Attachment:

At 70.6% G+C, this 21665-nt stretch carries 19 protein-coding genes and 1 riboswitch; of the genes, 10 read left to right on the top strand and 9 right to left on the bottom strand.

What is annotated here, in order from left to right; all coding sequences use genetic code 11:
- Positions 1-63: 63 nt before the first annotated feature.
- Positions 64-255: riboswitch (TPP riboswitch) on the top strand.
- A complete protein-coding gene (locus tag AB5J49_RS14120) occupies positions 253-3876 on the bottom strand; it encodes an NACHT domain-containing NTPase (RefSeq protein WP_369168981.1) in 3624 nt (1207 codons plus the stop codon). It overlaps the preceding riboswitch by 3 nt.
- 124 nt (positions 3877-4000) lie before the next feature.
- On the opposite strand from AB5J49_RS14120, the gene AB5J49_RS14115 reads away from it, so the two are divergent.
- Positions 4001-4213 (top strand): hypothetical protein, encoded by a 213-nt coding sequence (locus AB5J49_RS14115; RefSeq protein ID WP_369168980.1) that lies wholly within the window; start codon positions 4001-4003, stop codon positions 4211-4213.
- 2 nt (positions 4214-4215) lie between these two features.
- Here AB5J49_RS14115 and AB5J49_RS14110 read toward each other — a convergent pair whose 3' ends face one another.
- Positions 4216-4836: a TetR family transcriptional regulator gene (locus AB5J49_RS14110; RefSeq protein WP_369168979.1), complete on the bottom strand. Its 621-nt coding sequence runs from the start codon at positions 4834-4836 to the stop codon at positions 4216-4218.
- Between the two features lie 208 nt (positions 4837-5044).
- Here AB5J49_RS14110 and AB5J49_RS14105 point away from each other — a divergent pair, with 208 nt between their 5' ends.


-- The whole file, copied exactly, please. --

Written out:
At 70.6% G+C, this 21665-nt stretch carries 19 protein-coding genes and 1 riboswitch; of the genes, 10 read left to right on the top strand and 9 right to left on the bottom strand.

What is annotated here, in order from left to right; all coding sequences use genetic code 11:
- Positions 1-63: 63 nt before the first annotated feature.
- Positions 64-255: riboswitch (TPP riboswitch) on the top strand.
- A complete protein-coding gene (locus tag AB5J49_RS14120) occupies positions 253-3876 on the bottom strand; it encodes an NACHT domain-containing NTPase (RefSeq protein WP_369168981.1) in 3624 nt (1207 codons plus the stop codon). It overlaps the preceding riboswitch by 3 nt.
- 124 nt (positions 3877-4000) lie before the next feature.
- On the opposite strand from AB5J49_RS14120, the gene AB5J49_RS14115 reads away from it, so the two are divergent.
- Positions 4001-4213 (top strand): hypothetical protein, encoded by a 213-nt coding sequence (locus AB5J49_RS14115; RefSeq protein ID WP_369168980.1) that lies wholly within the window; start codon positions 4001-4003, stop codon positions 4211-4213.
- 2 nt (positions 4214-4215) lie between these two features.
- Here AB5J49_RS14115 and AB5J49_RS14110 read toward each other — a convergent pair whose 3' ends face one another.
- Positions 4216-4836: a TetR family transcriptional regulator gene (locus AB5J49_RS14110; RefSeq protein WP_369168979.1), complete on the bottom strand. Its 621-nt coding sequence runs from the start codon at positions 4834-4836 to the stop codon at positions 4216-4218.
- Between the two features lie 208 nt (positions 4837-5044).
- Here AB5J49_RS14110 and AB5J49_RS14105 point away from each other — a divergent pair, with 208 nt between their 5' ends.